Nuthall

Nuthall is a village and civil parish located in Nottinghamshire, England, neighbouring Kimberley, Watnall, Cinderhill and Basford. The population of the civil parish at the 2011 census was 6,311.[2] It is part of the borough of Broxtowe.

Nuthall is split into two areas, Old Nuthall, which lies between the Nuthall Island roundabout and Kimberley, and New Nuthall, which lies between Bells Lane and Nuthall Island. New Nuthall also includes the Mornington Crescent Estate, a late 1980s/early 1990s exclusive development which borders Strelley and the Hempshill Vale estate and occupies the former site of Assarts Farm. New Nuthall also borders Broxtowe Country Park and a bypass road (Woodhouse Way).

In comparison to New Nuthall, the houses in Old Nuthall tend to be smaller and less spread out.[3] Old Nuthall is focused on the main roads of Nottingham Road, Kimberley Road and Watnall Road. It also includes the Larkfields estate a council estate with a large proportion of privately owned homes. These council homes are considerably smaller than other homes found in the Mornington Crescent Estate and old nuthall[4]

New Nuthall is largely detached 1960s/1970s houses situated on the Cedarlands/Horsendale estate. New Nuthall also includes the suburban housing estate known as Mornington/Assarts Farm. The estate has a popular school, a doctors surgery, and shop complex as well as a pub/restaurant, an Indian restaurant, making the estate largely self-contained.[5]

Nuthall Temple (now demolished) was the stately home of the Holden family. Papers of the Holden family are held at the department of Manuscripts and Special Collections, The University of Nottingham.

The parish church is dedicated to St Patrick.

Nuthall
Nuthall is located in Nottinghamshire
Nuthall
Nuthall
Location within Nottinghamshire
Population6,311 [1]
OS grid referenceSK 51432 44525
District
Shire county
Region
CountryEngland
Sovereign stateUnited Kingdom
Post townNOTTINGHAM
Postcode districtNG16
Dialling code0115
PoliceNottinghamshire
FireNottinghamshire
AmbulanceEast Midlands
EU ParliamentEast Midlands
UK Parliament

References

  1. ^ [1]
  2. ^ "Civil parish population 2011". Neighbourhood Statistics. Office for National Statistics.
  3. ^ Johnson, Alexander (2003). A History of Nottingham Suburbs. Nottingham: Lioness Printers. p. 92.
  4. ^ Johnson, Alexander (2003). A History of Nottingham Suburbs. Nottingham: Lioness Printers. p. 98.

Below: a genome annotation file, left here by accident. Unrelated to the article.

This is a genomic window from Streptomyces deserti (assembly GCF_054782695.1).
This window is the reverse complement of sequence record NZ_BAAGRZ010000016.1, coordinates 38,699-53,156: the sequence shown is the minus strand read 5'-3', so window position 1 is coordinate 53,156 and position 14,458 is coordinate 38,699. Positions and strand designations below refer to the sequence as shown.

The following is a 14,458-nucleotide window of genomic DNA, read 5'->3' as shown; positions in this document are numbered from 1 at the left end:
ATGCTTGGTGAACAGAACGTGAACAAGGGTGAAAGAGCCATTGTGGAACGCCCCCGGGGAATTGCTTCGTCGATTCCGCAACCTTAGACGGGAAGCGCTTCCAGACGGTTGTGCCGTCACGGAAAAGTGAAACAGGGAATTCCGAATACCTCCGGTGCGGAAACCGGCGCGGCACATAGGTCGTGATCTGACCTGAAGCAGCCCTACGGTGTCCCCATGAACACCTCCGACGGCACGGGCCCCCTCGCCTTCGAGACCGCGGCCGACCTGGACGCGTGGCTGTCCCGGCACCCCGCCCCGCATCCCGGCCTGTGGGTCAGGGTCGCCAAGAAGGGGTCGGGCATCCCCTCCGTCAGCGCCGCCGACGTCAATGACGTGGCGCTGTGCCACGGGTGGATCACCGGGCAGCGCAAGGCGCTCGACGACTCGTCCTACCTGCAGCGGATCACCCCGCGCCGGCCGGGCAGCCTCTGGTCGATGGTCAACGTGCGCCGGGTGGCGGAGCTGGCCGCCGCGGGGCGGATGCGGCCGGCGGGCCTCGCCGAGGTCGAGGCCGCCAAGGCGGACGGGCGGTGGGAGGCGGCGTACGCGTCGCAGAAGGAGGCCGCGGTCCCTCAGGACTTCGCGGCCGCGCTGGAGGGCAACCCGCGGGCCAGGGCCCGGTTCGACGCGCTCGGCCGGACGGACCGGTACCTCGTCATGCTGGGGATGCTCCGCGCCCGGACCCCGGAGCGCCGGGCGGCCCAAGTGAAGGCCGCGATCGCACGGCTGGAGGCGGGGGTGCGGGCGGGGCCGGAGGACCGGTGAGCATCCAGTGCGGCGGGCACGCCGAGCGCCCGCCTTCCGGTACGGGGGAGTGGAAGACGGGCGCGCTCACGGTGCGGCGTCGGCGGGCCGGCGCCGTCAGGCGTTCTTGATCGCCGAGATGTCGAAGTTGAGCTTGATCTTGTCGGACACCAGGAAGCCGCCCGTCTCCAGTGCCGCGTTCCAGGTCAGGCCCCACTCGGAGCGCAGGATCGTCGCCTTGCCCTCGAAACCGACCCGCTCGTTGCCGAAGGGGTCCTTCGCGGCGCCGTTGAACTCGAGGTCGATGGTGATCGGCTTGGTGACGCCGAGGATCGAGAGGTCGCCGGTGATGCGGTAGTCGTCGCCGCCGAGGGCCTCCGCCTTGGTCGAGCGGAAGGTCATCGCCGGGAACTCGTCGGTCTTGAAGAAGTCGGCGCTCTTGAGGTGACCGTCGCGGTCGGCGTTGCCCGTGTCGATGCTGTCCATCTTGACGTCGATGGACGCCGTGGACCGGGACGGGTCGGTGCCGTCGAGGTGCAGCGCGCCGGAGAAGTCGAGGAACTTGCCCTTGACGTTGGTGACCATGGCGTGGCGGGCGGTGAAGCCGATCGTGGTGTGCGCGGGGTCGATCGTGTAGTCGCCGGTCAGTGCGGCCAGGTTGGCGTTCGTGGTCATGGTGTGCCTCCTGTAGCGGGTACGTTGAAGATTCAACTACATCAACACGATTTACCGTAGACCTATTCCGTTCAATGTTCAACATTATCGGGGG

5. ^ Johnson, Alexander (2003). A History of Nottingham Suburbs. Nottingham: Lioness Printers. p. 89.

External links

Media related to Nuthall at Wikimedia Commons

1927 U.S. National Championships – Women's Singles

First-seeded Helen Wills defeated Betty Nuthall 6–1, 6–4 in the final to win the Women's Singles tennis title at the 1927 U.S. National Championships. The event was held at the West Side Tennis Club, Forest Hills, New York City. It was Will's fourth U.S. National singles title, equaling the record set by Molla Bjurstedt. She won the title without losing a set and only lost 18 games in her six matches.

1927 Wimbledon Championships – Women's Doubles

Mary Browne and Elizabeth Ryan were the defending champions, but Browne did not participate. Ryan partnered with Helen Wills, and defeated Bobbie Heine and Irene Peacock in the final, 6–3, 6–2 to win the Ladies' Doubles tennis title at the 1927 Wimbledon Championships.

1929 Wimbledon Championships – Women's Doubles

Peggy Michell and Phoebe Watson successfully defended their title, defeating Phyllis Covell and Dorothy Shepherd-Barron in the final, 6–4, 8–6 to win the Ladies' Doubles tennis title at the 1929 Wimbledon Championships.

1930 U.S. National Championships – Women's Singles

First-seeded foreign player Betty Nuthall defeated Anna Harper 6–1, 6–4 in the final to win the Women's Singles tennis title at the 1930 U.S. National Championships. The final lasted 36 minutes and was watched by 3,500 spectators. The reigning champion Helen Wills Moody did not participate to defend her title.

1930 Wimbledon Championships – Women's Singles

Helen Moody successfully defended her title, defeating Elizabeth Ryan in the final, 6–2, 6–2 to win the Ladies' Singles tennis title at the 1930 Wimbledon Championships.

1931 French Championships (tennis)

The 1931 French Championships (now known as the French Open) was a tennis tournament that took place on the outdoor clay ourts at the Stade Roland-Garros in Paris, France. The tournament ran from 22 May until 31 May. It was the 36th staging of the French Championships and the second Grand Slam tournament of the year. Jean Borotra and Cilly Aussem won the singles titles.